that have drifted from the benthos may be included in the
plankton*
Usually plankton algae are so scant that special
means must be employed to obtain enough for microscopical
examination, although they frequently occur in such quantities
as to give the water a characteristic color*
Of the species
of plankton algae, the majority are usually unicellular
rather than colonial, though the colonial may exist in a
greater number of individuals*
Morphological features
which tend to give buoyancy to and adapt plankton algae to
a pelagic life are:
long gelatinous bristles, wide gelatin­
ous sheaths, flattened colonies, or coiled filaments*
The plankton flora of small and relatively shallow
ponds and lakes may be more varied and distinctive than much
larger bodies of water.
It has been found that the plankton
flora of permanent and semipermanent pools and ditches is
much richer and more varied than any other type of habitat*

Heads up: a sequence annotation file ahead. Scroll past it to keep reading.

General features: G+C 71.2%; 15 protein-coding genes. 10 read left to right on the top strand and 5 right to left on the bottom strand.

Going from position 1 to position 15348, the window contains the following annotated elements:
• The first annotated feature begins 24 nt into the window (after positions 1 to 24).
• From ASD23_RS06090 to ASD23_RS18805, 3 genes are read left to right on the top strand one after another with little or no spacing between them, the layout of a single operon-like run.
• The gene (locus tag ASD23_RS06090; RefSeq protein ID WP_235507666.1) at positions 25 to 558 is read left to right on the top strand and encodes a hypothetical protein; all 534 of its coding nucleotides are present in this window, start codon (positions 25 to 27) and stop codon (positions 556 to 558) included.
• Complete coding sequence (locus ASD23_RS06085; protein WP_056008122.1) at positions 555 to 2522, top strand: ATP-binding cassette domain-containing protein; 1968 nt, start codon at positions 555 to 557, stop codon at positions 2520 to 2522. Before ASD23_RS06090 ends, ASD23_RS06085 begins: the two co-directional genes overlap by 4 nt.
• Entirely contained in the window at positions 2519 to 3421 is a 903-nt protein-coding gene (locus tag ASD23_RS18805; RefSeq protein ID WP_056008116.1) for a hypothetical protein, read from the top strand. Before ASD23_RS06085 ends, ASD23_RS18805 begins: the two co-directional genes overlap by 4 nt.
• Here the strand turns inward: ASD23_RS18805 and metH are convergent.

Zygnemataceae and Oedogoniaceae of the floating
filamentous Chiorophyceae occur often in abundance*
Myxophyceae, Baclllarieae and Chlorococcales occur inter-
24
mingled with the filamentous Chlorophyoeae, but are much
more abundant among and attached to the macrophytes which
are submerged*
The plankton species present determine whether the
lake is of a Caledonian type or of a Baltic type.
Desmlds
are predominating in the Caledonian type which, while rich in
species and small in bulk, has relatively few species of
Chroococcales and Hormogonales.
Chlorophyoeae and Myxo-
phyoeae are predominating in the Baltic type which, while
having fewer species, possesses them in large quantity and
conspicuously lacks Pesmidiaceae.
Lakes rich in Desmids
are usually found in geologic areas older than the carbonif­
erous although the hardness of the water has a great influence
on the type of flora found growing in the lake.
A flora of
the Caledonian type is found in waters poor in calcium#
In a benthic community, the lake bottom from the